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Volume 12, Number 2—February 2006


Surveillance for Prion Disease in Cervids, Germany

Elvira Schettler*Comments to Author , Falko Steinbach*†, Iris Eschenbacher-Kaps‡, Kirsten Gerst§, Franz Meussdoerffer¶, Kirsten Risch§, Wolf Jürgen Streich*, and Kai Frölich*
Author affiliations: *Institute for Zoo and Wildlife Research, Berlin, Germany; †Veterinary Laboratories Agency, Weybridge, United Kingdom; ‡Cenas AG, Kulmbach, Germany; §Landesveterinär- und Lebensmitteluntersuchungsamt Mecklenburg-Vorpommern, Rostock, Germany; ¶University of Bayreuth, Bayreuth, Germany

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Table 1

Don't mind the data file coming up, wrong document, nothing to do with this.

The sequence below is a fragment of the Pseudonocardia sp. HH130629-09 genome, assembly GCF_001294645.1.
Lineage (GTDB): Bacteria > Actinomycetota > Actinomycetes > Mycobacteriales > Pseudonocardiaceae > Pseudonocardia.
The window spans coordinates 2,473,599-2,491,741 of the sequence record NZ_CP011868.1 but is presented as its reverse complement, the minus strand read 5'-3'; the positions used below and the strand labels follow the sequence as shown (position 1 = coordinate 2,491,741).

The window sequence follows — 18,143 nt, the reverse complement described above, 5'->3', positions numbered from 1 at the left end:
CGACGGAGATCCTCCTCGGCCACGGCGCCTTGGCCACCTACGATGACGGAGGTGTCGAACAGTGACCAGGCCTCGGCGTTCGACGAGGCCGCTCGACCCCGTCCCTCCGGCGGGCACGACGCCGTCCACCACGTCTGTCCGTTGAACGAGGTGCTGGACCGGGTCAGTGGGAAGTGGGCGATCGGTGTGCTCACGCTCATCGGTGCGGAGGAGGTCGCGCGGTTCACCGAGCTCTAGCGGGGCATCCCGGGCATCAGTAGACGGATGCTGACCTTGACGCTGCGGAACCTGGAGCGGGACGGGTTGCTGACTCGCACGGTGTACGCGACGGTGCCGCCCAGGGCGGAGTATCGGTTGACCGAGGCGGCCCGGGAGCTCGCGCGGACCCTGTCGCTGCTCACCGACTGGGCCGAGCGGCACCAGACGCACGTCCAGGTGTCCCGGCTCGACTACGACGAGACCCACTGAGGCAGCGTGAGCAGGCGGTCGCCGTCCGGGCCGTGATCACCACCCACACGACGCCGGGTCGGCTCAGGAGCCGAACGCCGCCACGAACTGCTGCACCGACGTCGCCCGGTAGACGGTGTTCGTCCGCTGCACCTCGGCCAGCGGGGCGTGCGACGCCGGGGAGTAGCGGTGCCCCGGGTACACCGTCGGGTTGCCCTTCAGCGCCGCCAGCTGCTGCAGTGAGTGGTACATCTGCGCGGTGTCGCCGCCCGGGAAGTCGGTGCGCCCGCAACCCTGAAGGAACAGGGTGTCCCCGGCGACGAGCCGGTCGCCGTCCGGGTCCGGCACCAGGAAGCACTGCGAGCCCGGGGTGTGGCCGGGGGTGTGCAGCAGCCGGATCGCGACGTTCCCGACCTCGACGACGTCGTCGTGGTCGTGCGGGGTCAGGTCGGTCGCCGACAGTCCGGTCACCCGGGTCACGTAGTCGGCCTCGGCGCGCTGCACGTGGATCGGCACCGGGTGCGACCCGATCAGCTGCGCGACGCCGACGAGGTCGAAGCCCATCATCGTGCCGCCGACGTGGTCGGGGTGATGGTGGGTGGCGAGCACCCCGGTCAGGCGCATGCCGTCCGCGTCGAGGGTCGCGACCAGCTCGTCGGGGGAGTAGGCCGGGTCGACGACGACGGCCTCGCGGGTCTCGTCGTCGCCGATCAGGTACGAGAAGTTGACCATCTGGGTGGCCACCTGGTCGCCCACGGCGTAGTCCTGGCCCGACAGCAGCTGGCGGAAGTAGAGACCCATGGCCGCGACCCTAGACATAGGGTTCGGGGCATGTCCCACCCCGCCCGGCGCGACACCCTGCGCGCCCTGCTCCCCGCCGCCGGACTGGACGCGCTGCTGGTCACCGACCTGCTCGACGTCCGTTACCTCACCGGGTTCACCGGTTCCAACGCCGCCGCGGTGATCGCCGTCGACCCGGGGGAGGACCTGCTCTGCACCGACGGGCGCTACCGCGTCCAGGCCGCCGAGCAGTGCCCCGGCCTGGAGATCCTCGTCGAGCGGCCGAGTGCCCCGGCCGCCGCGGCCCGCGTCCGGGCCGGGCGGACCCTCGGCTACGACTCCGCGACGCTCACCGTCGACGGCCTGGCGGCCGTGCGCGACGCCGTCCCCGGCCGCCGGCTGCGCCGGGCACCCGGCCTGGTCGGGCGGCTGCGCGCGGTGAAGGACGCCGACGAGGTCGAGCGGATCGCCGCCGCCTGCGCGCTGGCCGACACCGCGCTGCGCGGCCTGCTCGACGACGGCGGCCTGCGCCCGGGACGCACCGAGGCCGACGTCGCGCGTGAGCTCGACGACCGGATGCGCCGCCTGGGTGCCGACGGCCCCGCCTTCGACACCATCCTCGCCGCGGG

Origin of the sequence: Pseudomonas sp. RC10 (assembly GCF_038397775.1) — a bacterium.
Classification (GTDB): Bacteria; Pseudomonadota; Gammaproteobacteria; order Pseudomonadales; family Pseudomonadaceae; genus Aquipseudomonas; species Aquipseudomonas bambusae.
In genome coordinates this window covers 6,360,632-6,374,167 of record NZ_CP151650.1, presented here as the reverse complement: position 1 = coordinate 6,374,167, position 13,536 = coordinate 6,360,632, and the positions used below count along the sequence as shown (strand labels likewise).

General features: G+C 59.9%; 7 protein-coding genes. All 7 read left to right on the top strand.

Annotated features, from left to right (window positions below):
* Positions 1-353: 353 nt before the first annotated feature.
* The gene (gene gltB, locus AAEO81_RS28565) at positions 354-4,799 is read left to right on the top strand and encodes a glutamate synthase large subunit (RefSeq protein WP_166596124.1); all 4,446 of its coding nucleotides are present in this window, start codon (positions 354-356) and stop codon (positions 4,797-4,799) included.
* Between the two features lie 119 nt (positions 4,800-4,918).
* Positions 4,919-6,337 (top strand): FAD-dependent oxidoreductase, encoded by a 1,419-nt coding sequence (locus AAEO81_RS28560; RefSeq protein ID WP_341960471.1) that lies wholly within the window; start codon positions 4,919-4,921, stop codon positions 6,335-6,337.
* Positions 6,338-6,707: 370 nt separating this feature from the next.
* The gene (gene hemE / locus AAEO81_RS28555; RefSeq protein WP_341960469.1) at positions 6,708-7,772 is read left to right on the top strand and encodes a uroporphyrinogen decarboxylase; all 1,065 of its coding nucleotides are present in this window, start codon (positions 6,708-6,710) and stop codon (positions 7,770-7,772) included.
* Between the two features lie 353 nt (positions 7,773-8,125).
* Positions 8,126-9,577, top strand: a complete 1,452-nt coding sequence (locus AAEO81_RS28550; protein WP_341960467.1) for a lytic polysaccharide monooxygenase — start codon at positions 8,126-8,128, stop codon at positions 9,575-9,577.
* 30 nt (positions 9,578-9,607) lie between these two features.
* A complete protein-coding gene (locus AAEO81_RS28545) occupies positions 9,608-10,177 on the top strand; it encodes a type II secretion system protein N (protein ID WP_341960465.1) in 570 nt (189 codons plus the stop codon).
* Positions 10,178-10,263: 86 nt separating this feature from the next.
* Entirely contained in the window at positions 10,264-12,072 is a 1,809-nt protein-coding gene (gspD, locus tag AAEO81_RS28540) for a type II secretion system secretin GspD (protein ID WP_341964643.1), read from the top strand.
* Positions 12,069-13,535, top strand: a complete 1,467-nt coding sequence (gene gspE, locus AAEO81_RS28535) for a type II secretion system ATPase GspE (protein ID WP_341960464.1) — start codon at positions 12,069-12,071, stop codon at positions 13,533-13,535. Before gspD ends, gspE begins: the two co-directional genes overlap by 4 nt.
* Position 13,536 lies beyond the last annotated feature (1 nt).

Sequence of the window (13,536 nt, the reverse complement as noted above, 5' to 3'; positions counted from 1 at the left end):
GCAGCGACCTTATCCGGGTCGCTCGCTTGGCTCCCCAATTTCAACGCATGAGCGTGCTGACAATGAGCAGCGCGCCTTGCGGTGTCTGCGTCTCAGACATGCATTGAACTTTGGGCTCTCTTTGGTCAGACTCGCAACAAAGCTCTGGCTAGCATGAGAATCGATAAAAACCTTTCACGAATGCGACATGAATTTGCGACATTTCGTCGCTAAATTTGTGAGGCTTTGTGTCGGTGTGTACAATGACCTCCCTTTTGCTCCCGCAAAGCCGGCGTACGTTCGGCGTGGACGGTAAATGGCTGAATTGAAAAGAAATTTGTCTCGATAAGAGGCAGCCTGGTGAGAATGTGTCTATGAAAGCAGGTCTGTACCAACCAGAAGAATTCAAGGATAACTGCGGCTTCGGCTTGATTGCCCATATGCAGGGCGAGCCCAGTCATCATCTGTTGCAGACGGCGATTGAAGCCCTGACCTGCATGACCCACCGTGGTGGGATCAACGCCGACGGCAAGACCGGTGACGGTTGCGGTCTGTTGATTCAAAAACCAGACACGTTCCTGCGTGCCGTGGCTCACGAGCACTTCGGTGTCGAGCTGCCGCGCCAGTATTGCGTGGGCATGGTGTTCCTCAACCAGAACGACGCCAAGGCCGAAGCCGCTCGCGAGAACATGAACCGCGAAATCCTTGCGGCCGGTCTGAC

Minimum prevalence levels evaluated for German cervids tested for TSE, 2002–2005*

Species Increased risk†
Normal risk‡
No. tested (MPL) HB EPS No. tested (MPL) HB EPS No. tested HB EPS
Roe deer 1,959 (0.15%) 822,000 1,370,000 1,684 (0.18%) 1,273,000 2,122,000 3,643 2,095,000 3,492,000
Red deer 1,110 (0.27%) 84,000 140,000 297 (1.00%) 25,000 42,000 1,407 109,000 181,000
Fallow deer 1,097 (0.27%) 76,000 127,000 293 (1.02%) 18,000 30,000 1,390 94,000 157,000

*TSE, transmissible spongiform encephalopathy; MPL, minimum prevalence level (upper limit of the percentage of positives in the population, given no positives found in the sample); HB, hunting bag (cervids >18 months estimated for the 3 study years); EPS, estimated population size (cervids >18 months in the 3 study years).
†Animals were considered at increased risk if >1 risk factor applied.
‡Animals were considered at normal risk if no risk factors applied.
§Data analysis was possible for 6,440 animals; information on risk factors was lacking in 616 cases.

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